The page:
Thursday, 26 November 2009

Little things, big difference

Looking back, working out how to ‘live well with lupus’ has taken yonks, and really it’s an ongoing process: I’m always looking for ways to make life with lupus work better.

Still, without a shadow of doubt, over recent years I have become much better at it and lupus features far less centrally and aggressively in my life than it was before. Thinking about how this has come to be; whilst there have been the ‘big milestones’ of change such as getting proper diagnosis and developing a more accepting and realistic attitude; there have also a few little, often seemingly trivial things that have really helped improve things significantly.

Here I list 10 of the ‘little’ things that have made big differences in making my life with lupus much easier :

1. DVD box sets
Ideal minimal effort distraction anytime, but especially when lupus forces any social life out the window and perfect for getting 'lost' in another world when you are fed up with your own! We’ve happily lost ourselves in Lost, 24, Six Feet Under and even The Barchester Chronicles! At the moment it’s The Wire ...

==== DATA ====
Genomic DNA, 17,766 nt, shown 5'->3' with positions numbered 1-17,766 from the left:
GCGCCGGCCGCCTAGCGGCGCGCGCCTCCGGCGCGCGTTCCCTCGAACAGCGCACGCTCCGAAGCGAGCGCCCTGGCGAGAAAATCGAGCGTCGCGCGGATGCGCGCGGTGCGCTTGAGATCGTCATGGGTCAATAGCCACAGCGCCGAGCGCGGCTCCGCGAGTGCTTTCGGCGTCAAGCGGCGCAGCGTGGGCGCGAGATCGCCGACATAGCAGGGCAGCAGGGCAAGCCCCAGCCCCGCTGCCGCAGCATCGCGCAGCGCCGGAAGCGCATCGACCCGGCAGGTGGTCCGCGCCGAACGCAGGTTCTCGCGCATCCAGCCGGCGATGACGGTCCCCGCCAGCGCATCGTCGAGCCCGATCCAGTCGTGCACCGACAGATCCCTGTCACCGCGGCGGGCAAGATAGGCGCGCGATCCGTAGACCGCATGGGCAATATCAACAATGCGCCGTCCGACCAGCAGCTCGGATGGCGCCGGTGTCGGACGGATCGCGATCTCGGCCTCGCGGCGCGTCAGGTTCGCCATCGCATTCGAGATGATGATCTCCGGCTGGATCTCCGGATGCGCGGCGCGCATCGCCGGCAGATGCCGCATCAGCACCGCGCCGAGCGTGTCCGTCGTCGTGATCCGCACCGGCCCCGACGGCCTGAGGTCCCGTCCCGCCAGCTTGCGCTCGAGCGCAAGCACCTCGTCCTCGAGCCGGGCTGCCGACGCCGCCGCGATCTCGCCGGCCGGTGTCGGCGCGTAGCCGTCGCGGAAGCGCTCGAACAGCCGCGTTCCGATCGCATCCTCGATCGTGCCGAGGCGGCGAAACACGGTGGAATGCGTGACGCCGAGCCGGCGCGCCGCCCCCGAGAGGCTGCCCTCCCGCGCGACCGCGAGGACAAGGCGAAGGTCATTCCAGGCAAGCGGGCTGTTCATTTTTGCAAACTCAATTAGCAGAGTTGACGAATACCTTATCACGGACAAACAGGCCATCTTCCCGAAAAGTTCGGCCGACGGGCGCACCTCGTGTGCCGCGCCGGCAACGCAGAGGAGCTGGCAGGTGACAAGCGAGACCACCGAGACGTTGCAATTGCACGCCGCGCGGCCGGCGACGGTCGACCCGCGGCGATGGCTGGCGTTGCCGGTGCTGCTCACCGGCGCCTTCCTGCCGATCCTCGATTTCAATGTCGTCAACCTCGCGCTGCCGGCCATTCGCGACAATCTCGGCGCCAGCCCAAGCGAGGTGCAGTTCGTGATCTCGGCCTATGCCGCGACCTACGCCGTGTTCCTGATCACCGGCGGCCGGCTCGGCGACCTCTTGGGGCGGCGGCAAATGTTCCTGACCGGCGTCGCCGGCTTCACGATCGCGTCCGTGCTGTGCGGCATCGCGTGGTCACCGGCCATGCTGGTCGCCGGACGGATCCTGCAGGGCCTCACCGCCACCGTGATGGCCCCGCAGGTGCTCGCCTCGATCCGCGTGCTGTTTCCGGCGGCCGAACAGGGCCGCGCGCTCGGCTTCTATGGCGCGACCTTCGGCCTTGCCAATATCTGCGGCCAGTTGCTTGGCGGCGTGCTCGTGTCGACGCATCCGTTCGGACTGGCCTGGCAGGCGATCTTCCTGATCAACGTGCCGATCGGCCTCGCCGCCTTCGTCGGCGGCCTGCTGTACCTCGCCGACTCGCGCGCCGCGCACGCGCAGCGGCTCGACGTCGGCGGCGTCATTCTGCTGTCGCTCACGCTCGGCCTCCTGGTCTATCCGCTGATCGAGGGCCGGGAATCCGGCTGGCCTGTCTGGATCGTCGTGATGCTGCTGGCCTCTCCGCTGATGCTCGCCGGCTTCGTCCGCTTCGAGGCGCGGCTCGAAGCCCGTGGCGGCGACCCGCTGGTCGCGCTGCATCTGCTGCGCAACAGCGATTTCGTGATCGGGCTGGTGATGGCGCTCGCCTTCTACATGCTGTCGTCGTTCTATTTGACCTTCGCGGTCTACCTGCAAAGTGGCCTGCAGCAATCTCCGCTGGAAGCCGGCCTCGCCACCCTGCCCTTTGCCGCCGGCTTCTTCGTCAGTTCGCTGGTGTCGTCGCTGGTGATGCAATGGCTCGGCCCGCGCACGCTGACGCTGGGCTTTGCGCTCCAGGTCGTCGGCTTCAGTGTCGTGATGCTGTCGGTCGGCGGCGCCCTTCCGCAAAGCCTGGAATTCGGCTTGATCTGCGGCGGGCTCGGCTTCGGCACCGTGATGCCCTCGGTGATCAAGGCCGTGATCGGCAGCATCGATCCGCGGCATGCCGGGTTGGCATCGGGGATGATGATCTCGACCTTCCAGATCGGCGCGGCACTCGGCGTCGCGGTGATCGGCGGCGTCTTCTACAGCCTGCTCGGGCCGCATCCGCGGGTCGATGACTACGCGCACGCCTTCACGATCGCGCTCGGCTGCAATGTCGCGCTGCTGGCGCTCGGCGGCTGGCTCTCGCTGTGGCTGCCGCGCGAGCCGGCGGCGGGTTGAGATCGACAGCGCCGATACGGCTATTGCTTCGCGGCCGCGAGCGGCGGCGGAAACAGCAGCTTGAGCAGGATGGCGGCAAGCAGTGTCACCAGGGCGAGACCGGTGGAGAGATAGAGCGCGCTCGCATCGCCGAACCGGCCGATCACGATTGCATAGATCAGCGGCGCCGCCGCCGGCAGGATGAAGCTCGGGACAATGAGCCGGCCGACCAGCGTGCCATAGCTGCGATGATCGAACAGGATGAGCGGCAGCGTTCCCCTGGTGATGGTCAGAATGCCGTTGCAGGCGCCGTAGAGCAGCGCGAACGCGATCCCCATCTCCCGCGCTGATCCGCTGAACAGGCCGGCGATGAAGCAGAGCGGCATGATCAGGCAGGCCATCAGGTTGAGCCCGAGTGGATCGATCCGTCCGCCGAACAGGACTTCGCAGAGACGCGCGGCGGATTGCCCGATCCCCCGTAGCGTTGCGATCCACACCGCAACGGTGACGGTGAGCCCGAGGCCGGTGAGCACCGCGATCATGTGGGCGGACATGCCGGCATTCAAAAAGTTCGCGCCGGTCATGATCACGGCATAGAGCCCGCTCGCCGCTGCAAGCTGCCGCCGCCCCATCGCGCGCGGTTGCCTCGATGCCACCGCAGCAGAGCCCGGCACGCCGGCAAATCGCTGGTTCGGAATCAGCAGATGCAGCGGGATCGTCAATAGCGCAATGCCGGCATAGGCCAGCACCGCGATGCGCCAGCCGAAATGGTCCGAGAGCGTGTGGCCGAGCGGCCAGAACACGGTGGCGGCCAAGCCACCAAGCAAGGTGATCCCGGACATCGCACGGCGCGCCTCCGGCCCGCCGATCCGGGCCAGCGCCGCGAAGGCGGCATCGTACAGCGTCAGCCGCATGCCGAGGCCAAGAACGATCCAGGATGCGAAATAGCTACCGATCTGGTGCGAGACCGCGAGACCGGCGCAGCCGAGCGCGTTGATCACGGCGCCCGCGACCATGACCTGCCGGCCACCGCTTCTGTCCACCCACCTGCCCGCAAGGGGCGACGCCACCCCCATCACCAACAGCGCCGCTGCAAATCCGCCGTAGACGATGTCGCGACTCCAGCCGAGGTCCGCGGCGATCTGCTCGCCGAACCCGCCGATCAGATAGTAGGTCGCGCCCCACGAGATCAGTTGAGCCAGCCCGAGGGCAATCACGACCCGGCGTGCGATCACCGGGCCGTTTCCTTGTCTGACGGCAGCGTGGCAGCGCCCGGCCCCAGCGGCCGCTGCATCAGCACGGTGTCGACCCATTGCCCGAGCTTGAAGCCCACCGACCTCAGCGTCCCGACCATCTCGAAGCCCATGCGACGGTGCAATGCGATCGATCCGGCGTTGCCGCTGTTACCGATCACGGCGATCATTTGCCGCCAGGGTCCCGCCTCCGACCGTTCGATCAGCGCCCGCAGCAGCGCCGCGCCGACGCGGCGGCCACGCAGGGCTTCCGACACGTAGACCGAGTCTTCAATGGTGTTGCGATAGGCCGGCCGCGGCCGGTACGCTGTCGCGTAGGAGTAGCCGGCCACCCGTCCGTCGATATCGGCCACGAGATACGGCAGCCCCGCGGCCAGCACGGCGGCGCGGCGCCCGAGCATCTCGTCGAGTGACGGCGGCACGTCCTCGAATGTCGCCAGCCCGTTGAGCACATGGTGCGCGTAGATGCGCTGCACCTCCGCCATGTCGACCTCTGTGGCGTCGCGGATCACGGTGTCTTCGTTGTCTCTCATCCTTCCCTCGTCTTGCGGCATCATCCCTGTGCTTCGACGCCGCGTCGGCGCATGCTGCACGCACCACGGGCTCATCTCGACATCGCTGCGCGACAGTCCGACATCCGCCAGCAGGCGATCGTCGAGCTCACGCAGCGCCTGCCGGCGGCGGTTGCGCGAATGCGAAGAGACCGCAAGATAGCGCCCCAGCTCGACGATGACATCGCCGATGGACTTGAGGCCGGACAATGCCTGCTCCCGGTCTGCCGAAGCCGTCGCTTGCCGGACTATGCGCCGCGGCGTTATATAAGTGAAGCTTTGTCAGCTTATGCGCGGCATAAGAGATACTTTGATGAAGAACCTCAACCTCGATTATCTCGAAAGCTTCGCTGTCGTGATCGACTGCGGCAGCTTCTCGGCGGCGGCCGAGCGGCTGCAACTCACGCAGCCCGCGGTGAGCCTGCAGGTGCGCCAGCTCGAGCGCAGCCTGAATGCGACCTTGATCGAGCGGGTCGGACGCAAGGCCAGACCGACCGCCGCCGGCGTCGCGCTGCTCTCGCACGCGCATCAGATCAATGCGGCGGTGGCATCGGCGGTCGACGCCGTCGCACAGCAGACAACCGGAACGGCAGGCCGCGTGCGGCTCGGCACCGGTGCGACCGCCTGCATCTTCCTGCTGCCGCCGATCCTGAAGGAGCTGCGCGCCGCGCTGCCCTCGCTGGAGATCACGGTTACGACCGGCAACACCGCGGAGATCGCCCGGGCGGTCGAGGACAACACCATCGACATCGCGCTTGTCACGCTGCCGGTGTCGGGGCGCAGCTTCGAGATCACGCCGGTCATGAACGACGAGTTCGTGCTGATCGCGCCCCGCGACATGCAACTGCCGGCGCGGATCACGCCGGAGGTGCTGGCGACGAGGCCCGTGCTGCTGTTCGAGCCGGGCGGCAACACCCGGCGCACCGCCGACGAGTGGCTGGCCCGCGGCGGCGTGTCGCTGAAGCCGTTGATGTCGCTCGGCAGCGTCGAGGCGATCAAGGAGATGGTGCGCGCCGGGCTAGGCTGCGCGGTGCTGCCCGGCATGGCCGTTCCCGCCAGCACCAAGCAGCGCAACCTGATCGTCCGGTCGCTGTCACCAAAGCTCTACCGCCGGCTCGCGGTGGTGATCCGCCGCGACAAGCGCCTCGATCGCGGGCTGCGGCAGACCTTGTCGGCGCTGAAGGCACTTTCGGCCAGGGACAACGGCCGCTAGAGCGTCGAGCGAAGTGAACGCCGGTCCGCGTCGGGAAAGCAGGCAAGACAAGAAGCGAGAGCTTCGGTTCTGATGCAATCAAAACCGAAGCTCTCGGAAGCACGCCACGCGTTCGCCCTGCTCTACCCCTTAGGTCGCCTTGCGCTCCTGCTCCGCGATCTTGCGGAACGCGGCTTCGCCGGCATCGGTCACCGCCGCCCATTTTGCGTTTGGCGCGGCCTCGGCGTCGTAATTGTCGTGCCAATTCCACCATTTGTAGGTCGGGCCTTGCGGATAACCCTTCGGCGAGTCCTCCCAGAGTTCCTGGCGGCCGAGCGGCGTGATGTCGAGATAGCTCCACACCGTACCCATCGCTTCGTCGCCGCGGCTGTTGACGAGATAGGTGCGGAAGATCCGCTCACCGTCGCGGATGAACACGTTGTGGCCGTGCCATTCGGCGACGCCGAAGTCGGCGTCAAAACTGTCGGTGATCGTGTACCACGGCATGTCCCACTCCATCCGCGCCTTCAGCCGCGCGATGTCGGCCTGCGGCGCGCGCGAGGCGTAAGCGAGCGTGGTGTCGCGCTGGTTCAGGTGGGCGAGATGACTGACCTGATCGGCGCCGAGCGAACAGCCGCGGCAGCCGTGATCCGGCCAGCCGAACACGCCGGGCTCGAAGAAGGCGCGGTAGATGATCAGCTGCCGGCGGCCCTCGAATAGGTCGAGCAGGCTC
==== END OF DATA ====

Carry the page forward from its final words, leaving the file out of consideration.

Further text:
2. Help with cleaning
I was always embarrassed about getting help with cleaning (especially as, thanks to my Granny’s genes, I’m a bit of a cleaning-obsessive) and I felt it was something I should be able to do myself. Nonetheless, once the realisation dawned on me that in a situation where energy is such a precious commodity and that it’s a tragedy if every bit of it is used up on household chores and contributes to a worstening health situation; I felt a whole lot better about getting some help. Having someone to helps give ‘peace of mind’ at times when it starts to feel impossible to keep up with the pace of life. If money is an issue and regular domestic help is out the question, it's worth just getting someone in on an ad hoc occasional basis when you are really struggling, or seeing if a friend or family member minds giving you a hand around the house next time they ask if there is anything they could can do to help. It removes a pressure you could really do without.